For more information about mandalas, see my previous post on Autumn Mandalas.

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It’s always a good time to go down to the ocean and see what you can find.  Ice and wind only make the rocks look more interesting.

Even if it’s raining, the walk down to the sea is always worthwhile because you never know what treasures are waiting to be discovered on the shore.  You don’t have to pick them up to enjoy them.  Just leave them where you find them for others to discover too.

Unless you find a stranded starfish of course.  It’s always good to pick them up and throw them back in the water.

There are so many stones, worn down and rounded by years of pounding surf.  Do we humans inevitably become like this too?  Worn down and rounded by years of worldly concerns pounding on our fragile bodies?  Look at that white stone among all the grey ones.  I wonder how it got in with the others…

The best trips to the shore are often ones when I can come ‘home with a smooth round stone as small as a world and as large as alone.’  What do you find when you visit the shore?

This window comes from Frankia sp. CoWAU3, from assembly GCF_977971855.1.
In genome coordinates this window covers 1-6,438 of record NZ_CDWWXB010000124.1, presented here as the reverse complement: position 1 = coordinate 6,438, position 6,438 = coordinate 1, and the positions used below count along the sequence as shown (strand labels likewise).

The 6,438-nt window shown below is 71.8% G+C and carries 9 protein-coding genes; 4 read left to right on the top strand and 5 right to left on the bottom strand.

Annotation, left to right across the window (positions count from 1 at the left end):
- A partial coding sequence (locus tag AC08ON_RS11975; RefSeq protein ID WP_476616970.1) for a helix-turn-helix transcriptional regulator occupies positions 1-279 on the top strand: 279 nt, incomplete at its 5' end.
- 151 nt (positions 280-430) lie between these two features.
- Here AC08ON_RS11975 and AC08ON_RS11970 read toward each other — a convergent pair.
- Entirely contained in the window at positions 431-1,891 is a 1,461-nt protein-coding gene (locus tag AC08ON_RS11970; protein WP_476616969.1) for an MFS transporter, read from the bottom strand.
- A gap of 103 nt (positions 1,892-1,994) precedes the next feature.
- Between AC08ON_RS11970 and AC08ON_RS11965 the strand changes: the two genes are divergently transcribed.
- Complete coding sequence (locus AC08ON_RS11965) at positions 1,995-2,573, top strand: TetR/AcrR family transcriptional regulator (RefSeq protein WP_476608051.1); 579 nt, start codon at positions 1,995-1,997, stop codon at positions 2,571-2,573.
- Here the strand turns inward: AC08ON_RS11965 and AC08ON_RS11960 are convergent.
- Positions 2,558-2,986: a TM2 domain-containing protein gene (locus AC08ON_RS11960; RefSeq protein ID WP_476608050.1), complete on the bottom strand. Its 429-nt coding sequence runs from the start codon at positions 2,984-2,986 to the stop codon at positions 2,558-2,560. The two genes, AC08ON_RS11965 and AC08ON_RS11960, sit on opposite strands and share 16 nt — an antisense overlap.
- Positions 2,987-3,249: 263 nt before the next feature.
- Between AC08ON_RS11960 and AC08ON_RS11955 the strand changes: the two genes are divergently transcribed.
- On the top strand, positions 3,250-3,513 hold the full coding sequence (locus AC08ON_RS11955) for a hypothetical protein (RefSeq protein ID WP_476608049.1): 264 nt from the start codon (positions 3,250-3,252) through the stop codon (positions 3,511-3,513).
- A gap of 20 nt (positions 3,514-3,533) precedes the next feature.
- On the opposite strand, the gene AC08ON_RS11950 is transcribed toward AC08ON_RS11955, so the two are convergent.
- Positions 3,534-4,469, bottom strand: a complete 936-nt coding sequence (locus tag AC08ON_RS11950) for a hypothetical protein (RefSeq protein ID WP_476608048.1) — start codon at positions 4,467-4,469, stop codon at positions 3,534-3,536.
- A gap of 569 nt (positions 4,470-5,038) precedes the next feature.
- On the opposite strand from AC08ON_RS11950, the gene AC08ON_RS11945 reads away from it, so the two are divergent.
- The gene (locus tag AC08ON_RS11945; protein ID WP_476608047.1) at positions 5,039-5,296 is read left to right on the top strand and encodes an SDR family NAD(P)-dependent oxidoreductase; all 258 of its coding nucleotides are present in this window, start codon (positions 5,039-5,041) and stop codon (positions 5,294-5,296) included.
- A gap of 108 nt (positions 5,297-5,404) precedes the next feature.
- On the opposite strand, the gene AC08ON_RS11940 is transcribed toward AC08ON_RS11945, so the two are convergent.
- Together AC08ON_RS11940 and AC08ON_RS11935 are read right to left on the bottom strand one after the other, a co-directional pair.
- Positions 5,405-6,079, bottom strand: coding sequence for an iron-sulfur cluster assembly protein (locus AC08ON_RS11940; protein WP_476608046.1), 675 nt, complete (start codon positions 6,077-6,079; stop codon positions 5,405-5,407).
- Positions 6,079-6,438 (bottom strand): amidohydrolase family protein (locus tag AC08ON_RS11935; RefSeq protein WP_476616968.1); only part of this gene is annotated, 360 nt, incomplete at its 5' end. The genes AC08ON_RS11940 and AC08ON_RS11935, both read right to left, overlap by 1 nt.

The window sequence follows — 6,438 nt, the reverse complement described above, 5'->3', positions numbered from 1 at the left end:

For whatever we lose (like a you or a me)
it’s always ourselves we find in the sea
~ ee cummings

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maple leaf mandala

Through the ages, mandalas have been employed by Hindus, Buddhists, Christians and Native people the world over to create sacred spaces and focal points for prayer and meditation.

seastone mandalaOften painted, they may also be made of stone, colored sand or stained glass, such as in the rose windows found in Gothic cathedrals. Some, like Tibetan sand mandalas, possess an impermanent quality, as their deconstruction is also part of the ritual surrounding their creation.  Mandalas might be intended as representations of the universe, the unconscious self or the relationship between the inner and outer realms. 

Mine are simple creations made with natural materials found in my yard:  leaves, flowers, twigs and tree cones.  The first mandala shown at the top of this post was made from the colorful leaves of a sugar maple and a yellow birch.  The second was created on my gravel driveway from sea smoothed stones gathered near the ocean.

peony leaf mandala

This peony leaf mandala also includes fern leaves, purple asters and two-flowered Cynthia blooms.  A curled up wooly bear caterpillar is at its centre.